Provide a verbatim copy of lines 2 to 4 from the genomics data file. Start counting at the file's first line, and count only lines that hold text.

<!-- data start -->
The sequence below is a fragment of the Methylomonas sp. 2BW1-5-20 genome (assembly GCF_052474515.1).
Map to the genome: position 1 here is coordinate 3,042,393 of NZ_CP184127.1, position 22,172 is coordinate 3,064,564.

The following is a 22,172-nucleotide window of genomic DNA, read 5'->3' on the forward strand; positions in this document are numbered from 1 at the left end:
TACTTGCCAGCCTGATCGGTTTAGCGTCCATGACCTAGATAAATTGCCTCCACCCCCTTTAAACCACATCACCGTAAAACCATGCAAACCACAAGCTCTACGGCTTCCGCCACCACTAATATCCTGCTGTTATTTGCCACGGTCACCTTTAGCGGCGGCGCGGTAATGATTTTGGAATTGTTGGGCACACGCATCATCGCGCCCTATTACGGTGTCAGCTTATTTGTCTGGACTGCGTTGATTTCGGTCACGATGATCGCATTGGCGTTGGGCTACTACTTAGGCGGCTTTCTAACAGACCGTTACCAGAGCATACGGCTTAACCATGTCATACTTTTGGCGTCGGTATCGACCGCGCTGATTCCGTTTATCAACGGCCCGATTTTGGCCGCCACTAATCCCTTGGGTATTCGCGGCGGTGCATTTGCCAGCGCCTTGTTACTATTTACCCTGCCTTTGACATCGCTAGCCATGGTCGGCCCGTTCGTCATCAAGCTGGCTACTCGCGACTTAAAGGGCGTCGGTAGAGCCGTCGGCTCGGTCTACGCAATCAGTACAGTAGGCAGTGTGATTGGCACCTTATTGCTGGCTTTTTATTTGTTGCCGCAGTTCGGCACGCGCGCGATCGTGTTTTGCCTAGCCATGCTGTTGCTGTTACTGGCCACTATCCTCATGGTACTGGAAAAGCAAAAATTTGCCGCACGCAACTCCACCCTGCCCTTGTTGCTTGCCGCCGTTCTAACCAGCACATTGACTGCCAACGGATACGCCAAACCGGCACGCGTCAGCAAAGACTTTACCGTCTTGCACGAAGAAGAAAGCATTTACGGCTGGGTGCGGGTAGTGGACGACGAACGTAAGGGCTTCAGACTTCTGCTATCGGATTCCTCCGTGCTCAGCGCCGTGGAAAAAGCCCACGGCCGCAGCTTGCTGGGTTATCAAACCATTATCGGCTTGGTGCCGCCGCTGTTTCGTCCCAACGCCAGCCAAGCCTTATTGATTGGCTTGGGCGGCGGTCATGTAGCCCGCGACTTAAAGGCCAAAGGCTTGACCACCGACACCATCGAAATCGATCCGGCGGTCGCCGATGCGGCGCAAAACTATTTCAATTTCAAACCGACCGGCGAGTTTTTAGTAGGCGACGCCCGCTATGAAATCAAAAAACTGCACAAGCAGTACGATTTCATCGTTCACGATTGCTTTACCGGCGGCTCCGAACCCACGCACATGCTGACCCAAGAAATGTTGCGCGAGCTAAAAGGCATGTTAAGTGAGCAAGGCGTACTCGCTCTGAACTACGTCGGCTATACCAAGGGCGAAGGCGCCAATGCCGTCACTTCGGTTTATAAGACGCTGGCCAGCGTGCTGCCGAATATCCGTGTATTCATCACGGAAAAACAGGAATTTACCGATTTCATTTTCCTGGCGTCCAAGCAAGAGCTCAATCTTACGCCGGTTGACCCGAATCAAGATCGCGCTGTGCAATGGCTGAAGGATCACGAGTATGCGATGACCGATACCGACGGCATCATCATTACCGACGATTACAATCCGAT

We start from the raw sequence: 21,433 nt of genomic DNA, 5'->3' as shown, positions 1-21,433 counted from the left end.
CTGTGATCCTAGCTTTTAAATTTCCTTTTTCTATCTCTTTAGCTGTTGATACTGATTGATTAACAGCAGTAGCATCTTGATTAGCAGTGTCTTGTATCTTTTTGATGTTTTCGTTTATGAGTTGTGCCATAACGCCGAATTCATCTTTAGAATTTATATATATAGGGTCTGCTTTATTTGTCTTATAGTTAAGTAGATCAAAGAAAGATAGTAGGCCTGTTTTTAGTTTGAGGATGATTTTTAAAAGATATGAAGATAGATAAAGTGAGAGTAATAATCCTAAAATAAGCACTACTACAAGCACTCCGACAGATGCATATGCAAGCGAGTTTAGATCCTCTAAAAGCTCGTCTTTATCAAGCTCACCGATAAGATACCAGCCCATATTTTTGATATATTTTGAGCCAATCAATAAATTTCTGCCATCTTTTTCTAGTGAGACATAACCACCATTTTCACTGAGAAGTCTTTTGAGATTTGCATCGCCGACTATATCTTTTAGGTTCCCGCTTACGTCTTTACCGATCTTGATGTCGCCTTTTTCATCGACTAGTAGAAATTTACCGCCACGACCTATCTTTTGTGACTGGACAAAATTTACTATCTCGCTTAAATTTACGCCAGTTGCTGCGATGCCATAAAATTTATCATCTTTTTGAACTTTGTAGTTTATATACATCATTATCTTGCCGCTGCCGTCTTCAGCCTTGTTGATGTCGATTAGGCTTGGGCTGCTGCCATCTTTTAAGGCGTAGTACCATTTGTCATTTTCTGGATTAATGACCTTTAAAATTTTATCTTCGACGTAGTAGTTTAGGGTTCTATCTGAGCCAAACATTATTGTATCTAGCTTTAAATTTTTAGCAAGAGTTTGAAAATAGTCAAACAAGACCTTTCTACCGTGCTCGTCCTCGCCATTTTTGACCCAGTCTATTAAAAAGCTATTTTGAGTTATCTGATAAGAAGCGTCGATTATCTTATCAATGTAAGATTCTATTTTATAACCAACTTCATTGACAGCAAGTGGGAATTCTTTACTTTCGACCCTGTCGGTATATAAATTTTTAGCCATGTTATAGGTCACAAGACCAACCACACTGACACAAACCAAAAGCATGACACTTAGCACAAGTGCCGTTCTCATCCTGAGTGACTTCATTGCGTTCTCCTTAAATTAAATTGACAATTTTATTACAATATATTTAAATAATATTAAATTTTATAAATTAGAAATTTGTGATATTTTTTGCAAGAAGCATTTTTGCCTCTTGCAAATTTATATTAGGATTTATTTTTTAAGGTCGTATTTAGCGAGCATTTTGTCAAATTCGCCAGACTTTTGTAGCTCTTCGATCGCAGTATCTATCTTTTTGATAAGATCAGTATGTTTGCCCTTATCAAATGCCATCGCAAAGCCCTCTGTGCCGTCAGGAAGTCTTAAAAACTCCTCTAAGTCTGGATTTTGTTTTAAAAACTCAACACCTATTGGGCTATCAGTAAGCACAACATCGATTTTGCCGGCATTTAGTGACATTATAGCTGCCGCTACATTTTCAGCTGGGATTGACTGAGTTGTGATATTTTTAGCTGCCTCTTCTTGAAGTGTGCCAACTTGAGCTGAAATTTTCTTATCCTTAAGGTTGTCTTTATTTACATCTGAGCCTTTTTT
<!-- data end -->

Map to the genome: position 1 here is coordinate 3,042,393 of NZ_CP184127.1, position 22,172 is coordinate 3,064,564.

The following is a 22,172-nucleotide window of genomic DNA, read 5'->3' on the forward strand; positions in this document are numbered from 1 at the left end:
TACTTGCCAGCCTGATCGGTTTAGCGTCCATGACCTAGATAAATTGCCTCCACCCCCTTTAAACCACATCACCGTAAAACCATGCAAACCACAAGCTCTACGGCTTCCGCCACCACTAATATCCTGCTGTTATTTGCCACGGTCACCTTTAGCGGCGGCGCGGTAATGATTTTGGAATTGTTGGGCACACGCATCATCGCGCCCTATTACGGTGTCAGCTTATTTGTCTGGACTGCGTTGATTTCGGTCACGATGATCGCATTGGCGTTGGGCTACTACTTAGGCGGCTTTCTAACAGACCGTTACCAGAGCATACGGCTTAACCATGTCATACTTTTGGCGTCGGTATCGACCGCGCTGATTCCGTTTATCAACGGCCCGATTTTGGCCGCCACTAATCCCTTGGGTATTCGCGGCGGTGCATTTGCCAGCGCCTTGTTACTATTTACCCTGCCTTTGACATCGCTAGCCATGGTCGGCCCGTTCGTCATCAAGCTGGCTACTCGCGACTTAAAGGGCGTCGGTAGAGCCGTCGGCTCGGTCTACGCAATCAGTACAGTAGGCAGTGTGATTGGCACCTTATTGCTGGCTTTTTATTTGTTGCCGCAGTTCGGCACGCGCGCGATCGTGTTTTGCCTAGCCATGCTGTTGCTGTTACTGGCCACTATCCTCATGGTACTGGAAAAGCAAAAATTTGCCGCACGCAACTCCACCCTGCCCTTGTTGCTTGCCGCCGTTCTAACCAGCACATTGACTGCCAACGGATACGCCAAACCGGCACGCGTCAGCAAAGACTTTACCGTCTTGCACGAAGAAGAAAGCATTTACGGCTGGGTGCGGGTAGTGGACGACGAACGTAAGGGCTTCAGACTTCTGCTATCGGATTCCTCCGTGCTCAGCGCCGTGGAAAAAGCCCACGGCCGCAGCTTGCTGGGTTATCAAACCATTATCGGCTTGGTGCCGCCGCTGTTTCGTCCCAACGCCAGCCAAGCCTTATTGATTGGCTTGGGCGGCGGTCATGTAGCCCGCGACTTAAAGGCCAAAGGCTTGACCACCGACACCATCGAAATCGATCCGGCGGTCGCCGATGCGGCGCAAAACTATTTCAATTTCAAACCGACCGGCGAGTTTTTAGTAGGCGACGCCCGCTATGAAATCAAAAAACTGCACAAGCAGTACGATTTCATCGTTCACGATTGCTTTACCGGCGGCTCCGAACCCACGCACATGCTGACCCAAGAAATGTTGCGCGAGCTAAAAGGCATGTTAAGTGAGCAAGGCGTACTCGCTCTGAACTACGTCGGCTATACCAAGGGCGAAGGCGCCAATGCCGTCACTTCGGTTTATAAGACGCTGGCCAGCGTGCTGCCGAATATCCGTGTATTCATCACGGAAAAACAGGAATTTACCGATTTCATTTTCCTGGCGTCCAAGCAAGAGCTCAATCTTACGCCGGTTGACCCGAATCAAGATCGCGCTGTGCAATGGCTGAAGGATCACGAGTATGCGATGACCGATACCGACGGCATCATCATTACCGACGATTACAATCCGAT